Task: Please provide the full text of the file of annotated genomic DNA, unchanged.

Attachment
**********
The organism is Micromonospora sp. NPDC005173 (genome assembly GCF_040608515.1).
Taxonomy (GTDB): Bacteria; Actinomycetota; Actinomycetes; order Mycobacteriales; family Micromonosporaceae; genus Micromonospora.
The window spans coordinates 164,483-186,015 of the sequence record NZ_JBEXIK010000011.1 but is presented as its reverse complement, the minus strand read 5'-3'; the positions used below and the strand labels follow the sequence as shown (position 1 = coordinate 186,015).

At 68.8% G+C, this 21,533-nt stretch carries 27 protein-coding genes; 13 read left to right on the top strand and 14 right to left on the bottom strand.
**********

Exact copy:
The organism is Micromonospora sp. NPDC005173 (genome assembly GCF_040608515.1).
Taxonomy (GTDB): Bacteria; Actinomycetota; Actinomycetes; order Mycobacteriales; family Micromonosporaceae; genus Micromonospora.
The window spans coordinates 164,483-186,015 of the sequence record NZ_JBEXIK010000011.1 but is presented as its reverse complement, the minus strand read 5'-3'; the positions used below and the strand labels follow the sequence as shown (position 1 = coordinate 186,015).

At 68.8% G+C, this 21,533-nt stretch carries 27 protein-coding genes; 13 read left to right on the top strand and 14 right to left on the bottom strand.